Extendabone is an affordable solution to the age-old arm length problem plaguing trombonists around the world. This ingenious product allows even the smallest player to be more successful with their intonation on the instrument. Students who feel more successful, have more fun, and are more likely to stick with it.
Extendabone is an easy and inexpensive solution that will allow everyone to play trombone.
- ERGONOMIC shape fits any hand of any size. Larger hands will hold farther down and smaller ones farther up. This lets the handle automatically adapt its length uniquely to every player.
- INTUITIVE design is easy to use and understand. The thumb groove shows which direction the handle should be put onto the slide and the shepherd’s hook is easy to put on and take off when you need it. For quicker switching, you can fold it back so Extendabone is there whenever you need it, and out of the way when you don’t.
- SUPPORTIVE of good habits. Extendabone was designed to both support good existing slide technique and develop good slide technique for new players. The patent pending shape fills the empty space created when the thumb and first two fingers come together, which is the hand position of a good slide grip.
- FUN! The bright colors and Tyrannosaurus Rex mascot were designed with an irreverent and child-like spirit. No one can look at Rex without smiling. He is just as happy to be able to play the trombone as you will be when you get Extendabone. Product Description
|Dimensions||2 × 5.25 × 1 in|
Red, Blue, Black
A. Extendabone is for anyone who can't reach any position easily and without straining their body. This is very common with young beginners, but it is also professional players like myself, and Matt Vaughn, the Co-Principal trombone of the Philadelphia Orchestra.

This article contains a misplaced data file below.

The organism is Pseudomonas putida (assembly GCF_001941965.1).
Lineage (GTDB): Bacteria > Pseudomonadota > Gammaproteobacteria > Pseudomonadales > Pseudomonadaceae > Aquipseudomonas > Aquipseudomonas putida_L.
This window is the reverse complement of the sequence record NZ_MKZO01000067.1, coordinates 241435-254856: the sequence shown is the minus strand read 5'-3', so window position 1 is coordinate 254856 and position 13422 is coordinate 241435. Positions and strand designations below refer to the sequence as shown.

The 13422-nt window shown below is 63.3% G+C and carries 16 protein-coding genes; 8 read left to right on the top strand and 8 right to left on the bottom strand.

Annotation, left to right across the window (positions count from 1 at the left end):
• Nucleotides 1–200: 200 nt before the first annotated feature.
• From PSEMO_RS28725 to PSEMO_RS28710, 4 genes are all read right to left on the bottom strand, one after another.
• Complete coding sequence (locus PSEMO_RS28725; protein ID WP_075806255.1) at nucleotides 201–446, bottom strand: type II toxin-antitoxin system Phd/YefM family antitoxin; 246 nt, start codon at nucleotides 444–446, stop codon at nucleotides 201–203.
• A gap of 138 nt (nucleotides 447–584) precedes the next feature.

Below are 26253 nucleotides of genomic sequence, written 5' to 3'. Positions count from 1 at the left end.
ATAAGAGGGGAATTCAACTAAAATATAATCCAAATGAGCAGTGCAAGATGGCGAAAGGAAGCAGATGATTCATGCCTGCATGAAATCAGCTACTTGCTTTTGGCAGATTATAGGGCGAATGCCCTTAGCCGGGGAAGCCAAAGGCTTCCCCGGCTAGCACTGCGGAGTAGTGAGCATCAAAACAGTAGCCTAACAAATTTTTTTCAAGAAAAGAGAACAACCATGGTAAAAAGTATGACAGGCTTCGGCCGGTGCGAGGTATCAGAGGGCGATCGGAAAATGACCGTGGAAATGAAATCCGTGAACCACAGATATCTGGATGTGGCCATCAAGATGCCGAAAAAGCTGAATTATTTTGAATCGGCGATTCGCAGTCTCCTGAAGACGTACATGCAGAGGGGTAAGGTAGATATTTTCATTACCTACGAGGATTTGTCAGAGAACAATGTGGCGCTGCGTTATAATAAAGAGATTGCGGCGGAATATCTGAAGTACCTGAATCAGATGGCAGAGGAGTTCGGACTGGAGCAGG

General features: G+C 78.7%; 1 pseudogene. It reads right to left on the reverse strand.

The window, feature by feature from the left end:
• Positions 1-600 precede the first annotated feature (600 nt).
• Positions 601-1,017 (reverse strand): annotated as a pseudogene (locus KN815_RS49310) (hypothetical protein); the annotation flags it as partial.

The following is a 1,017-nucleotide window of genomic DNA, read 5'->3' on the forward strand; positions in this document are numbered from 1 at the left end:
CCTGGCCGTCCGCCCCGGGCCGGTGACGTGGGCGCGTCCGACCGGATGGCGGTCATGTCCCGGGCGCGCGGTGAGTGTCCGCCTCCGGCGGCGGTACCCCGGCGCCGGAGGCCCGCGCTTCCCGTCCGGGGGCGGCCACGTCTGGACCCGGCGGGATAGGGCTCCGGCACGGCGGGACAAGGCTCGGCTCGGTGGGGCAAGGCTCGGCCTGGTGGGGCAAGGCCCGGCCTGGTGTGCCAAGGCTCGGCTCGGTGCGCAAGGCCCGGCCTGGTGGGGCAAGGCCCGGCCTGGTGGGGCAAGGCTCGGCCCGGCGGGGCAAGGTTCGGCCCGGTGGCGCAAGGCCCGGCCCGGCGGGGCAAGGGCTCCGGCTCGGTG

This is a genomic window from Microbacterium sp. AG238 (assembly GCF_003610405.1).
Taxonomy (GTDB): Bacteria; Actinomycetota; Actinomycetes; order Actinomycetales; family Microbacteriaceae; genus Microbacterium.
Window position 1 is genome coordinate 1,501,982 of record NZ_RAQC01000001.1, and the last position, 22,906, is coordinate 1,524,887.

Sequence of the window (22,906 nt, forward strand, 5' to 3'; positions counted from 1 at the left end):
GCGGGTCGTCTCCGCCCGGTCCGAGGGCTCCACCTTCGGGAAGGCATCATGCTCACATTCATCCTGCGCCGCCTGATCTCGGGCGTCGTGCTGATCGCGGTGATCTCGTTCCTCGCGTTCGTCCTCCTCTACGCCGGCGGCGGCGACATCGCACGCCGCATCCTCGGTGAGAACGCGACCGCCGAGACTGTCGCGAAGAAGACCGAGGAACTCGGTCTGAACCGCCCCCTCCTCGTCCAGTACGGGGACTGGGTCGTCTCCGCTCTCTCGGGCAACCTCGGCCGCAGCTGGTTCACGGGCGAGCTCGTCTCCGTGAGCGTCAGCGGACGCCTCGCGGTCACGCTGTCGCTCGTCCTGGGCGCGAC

Even if you have found a way to reach 6th or 7th position without Extendabone, you may benefit from using it.
A. Extendabone is only intended to be used when the player needs it. I suggest holding Extendabone on the phrases where you will be using it to reach a far position. When you no longer need it, you can switch your grip to the hand-slide. Extendabone is intended to be a tool like a step stool that allows the player to do what they need to do when they need it.
A. No, absolutely not. First, because it is not intended to be used all the time, it will not impede the development of good slide technique. Second, When you are using it, the shape of the handle is intended to allow a natural grip and even helps shape a beginner's hand into the proper shape.
A. Extendabone will work with most every trombone, but may be a little loose on some models and need adjusting. Unfortunately, the diameter of the hand-slide brace is not standard across manufacturers and models. I tried my best to make sure it works on as many models as I could test, but eventually I had to decide on a size and go to market.
A. If Extendabone slides up and down too easily, then you can add a little tennis racket tape to the hand-slide or the inside of the shepherd's crook of Extendabone in order to take up the extra space.
A. Yes, Extendabone works with the pBone. However, it may come off of the slide when you extend to the farthest positions. When this happens, as you pull Extendabone back in, it will catch the slide again.
A. After testing different prototypes with my middle school students, I determined that having this design was preferable to one with a locking mechanism. This was because the young students found it to be too difficult to put Extendabone on the slide by themselves with those designs. The rotation would ultimately still end up unlocking and coming off the slide and then I had to individually help each student.
I prefer having a tool that lets the student be fully independent, especially when the music they are being asked to play does not require particularly fast movement between positions.